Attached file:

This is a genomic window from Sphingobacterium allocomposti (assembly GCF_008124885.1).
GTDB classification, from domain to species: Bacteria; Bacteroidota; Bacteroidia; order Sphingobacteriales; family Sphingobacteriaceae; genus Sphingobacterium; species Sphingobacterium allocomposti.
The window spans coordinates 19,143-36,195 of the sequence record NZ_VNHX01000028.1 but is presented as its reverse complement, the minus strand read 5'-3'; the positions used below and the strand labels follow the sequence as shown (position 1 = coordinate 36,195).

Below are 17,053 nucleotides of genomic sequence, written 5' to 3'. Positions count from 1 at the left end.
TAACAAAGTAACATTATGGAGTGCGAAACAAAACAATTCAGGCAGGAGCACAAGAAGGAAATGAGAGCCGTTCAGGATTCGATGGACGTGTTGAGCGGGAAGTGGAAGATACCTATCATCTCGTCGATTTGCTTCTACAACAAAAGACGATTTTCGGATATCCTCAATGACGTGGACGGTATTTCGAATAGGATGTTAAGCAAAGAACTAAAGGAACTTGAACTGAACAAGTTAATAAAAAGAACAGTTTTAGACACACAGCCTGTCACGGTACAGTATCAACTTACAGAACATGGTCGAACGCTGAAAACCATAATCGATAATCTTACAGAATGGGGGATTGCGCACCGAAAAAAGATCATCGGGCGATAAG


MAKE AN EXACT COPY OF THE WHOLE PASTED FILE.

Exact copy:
This is a genomic window from Sphingobacterium allocomposti (assembly GCF_008124885.1).
GTDB classification, from domain to species: Bacteria; Bacteroidota; Bacteroidia; order Sphingobacteriales; family Sphingobacteriaceae; genus Sphingobacterium; species Sphingobacterium allocomposti.
The window spans coordinates 19,143-36,195 of the sequence record NZ_VNHX01000028.1 but is presented as its reverse complement, the minus strand read 5'-3'; the positions used below and the strand labels follow the sequence as shown (position 1 = coordinate 36,195).

Below are 17,053 nucleotides of genomic sequence, written 5' to 3'. Positions count from 1 at the left end.
TAACAAAGTAACATTATGGAGTGCGAAACAAAACAATTCAGGCAGGAGCACAAGAAGGAAATGAGAGCCGTTCAGGATTCGATGGACGTGTTGAGCGGGAAGTGGAAGATACCTATCATCTCGTCGATTTGCTTCTACAACAAAAGACGATTTTCGGATATCCTCAATGACGTGGACGGTATTTCGAATAGGATGTTAAGCAAAGAACTAAAGGAACTTGAACTGAACAAGTTAATAAAAAGAACAGTTTTAGACACACAGCCTGTCACGGTACAGTATCAACTTACAGAACATGGTCGAACGCTGAAAACCATAATCGATAATCTTACAGAATGGGGGATTGCGCACCGAAAAAAGATCATCGGGCGATAAG